Unless this "Custom Made" plaque means that this was a one-off or something, which wouldn't make sense because this guitar just looks like a regular plain-top Les Paul standard or whatever with double cream pickups, and has absolutely no relation to the "S.M." Model, this is a different model you have. Perhaps you should send the serial number to Gibson to confirm what model you have.

-Ryan

#18 User is online   Farnsbarns 

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Posted 08 January 2013 - 08:43 PM

Posted in error. Sorry.
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#19 User is offline   pippy 

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Posted 09 January 2013 - 04:07 AM

View PostRock&RollJoe, on 08 January 2013 - 03:56 PM, said:

I too have an S.M. model that I bought with my graduation money in 1983. I have tried for years to find info on it. It must be very rare. Mine is a 1979 (judging by the s/n). I have never heard of a '79 before.

View PostCaroline64, on 08 January 2013 - 08:19 PM, said:

That does not appear to be an S.M. at all. None of the SM's specs match your guitar remotely...
-Ryan

I agree 100% with everything Ryan has said in his comprehensive post. It's almost certainly a regular Standard with a swapped TRC and an added 'Custom Made' plaque.

And as far as the latter goes, every 'Custom Made' plaque I've ever seen from that period fixed on to a Gibson by Gibson has looked like these two (one from the '60s and one from the '80s);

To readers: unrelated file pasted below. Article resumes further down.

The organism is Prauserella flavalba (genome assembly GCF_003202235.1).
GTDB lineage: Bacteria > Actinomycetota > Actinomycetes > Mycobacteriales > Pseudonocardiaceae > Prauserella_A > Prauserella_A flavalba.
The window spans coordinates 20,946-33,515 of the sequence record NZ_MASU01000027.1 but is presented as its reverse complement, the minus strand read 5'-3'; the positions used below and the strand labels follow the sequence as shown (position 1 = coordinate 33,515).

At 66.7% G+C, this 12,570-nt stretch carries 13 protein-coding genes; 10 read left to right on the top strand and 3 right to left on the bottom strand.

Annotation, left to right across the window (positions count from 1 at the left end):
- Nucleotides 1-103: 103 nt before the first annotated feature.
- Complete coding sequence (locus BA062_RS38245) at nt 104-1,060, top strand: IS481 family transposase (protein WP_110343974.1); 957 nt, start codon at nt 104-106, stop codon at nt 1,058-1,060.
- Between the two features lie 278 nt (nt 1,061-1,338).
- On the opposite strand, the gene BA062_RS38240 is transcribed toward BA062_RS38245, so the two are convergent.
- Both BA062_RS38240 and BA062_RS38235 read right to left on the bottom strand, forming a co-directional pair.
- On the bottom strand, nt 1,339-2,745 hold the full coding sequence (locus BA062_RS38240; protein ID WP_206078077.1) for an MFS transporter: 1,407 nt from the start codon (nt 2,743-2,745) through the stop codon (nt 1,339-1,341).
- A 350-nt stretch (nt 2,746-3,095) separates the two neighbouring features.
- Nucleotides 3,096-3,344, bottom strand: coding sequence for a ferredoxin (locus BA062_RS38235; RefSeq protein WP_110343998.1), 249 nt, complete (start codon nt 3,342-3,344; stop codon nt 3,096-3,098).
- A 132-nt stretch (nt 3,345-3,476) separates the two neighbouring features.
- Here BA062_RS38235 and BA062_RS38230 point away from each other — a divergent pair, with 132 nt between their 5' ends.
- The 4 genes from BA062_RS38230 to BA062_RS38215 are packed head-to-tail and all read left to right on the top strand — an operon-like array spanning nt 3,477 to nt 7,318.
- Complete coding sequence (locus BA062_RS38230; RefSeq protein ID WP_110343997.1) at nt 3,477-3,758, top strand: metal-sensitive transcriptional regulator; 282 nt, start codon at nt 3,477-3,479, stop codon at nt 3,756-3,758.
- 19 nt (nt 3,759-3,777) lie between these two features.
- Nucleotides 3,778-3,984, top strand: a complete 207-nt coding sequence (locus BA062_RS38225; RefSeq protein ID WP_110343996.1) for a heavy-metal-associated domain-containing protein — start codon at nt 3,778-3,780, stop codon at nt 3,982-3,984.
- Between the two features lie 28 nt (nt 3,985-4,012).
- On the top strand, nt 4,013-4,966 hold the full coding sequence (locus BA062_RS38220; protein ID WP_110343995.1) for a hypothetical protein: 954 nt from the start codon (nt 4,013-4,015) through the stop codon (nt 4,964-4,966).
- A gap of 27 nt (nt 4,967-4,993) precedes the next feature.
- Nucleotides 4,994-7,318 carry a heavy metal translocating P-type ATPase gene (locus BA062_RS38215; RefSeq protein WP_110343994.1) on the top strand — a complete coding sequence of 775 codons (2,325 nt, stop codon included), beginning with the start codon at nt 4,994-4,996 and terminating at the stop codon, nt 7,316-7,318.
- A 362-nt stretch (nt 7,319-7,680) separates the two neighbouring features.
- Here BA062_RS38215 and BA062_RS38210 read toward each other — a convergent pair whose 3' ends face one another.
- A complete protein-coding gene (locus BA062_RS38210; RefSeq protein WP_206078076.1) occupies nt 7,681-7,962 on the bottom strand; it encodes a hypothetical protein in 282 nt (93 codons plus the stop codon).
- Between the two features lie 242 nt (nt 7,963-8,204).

Posted Image

I'm not going to claim with 100% certainty that Gibson never, ever, used a cursive font for the CM plaque in the '70s, because stranger things have happened, but still......

The only other thing I can add to Ryans list is that (according to Gibson themselves when asked about the S.M. over on MLP) they were only available in Wine Red, SilverBurst or Black.
Yours, obviously, is neither of these.

Not looking for a bunfight, Rock&RollJoe, but other than the TRC - which is easily swapped-out - what makes you think it IS an S.M.? Nothing matches spec-wise; surely you can see that?
Other than the TRC what makes you believe it isn't a regular 1979 Standard? Anything at all?

Here's an exercise for you to try when you have a minute;
Make a list of things which differentiate your guitar from a Strandard.
Now make a list of the unique features your guitar shares with an S.M.

If the only thing on both lists is 'Truss Rod Cover"...

P.

#20 User is offline   Eracer_Team 

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Posted 09 January 2013 - 09:30 AM

for a Norlin era guitar that's +30 years old I think it looks pretty good no matter what it turns out to be (custom vs standard)

Interesting it looks like a brass nut and that stop tail is an interesting change, almost looks like it should have had a floyd-rose on it.
and I see a belly scraf on the back too.
All interesting.

bottom like as long as you like the looks, feel and playing doesn't matter which Gibson it is.

(p.s. I like that old wine red colour too)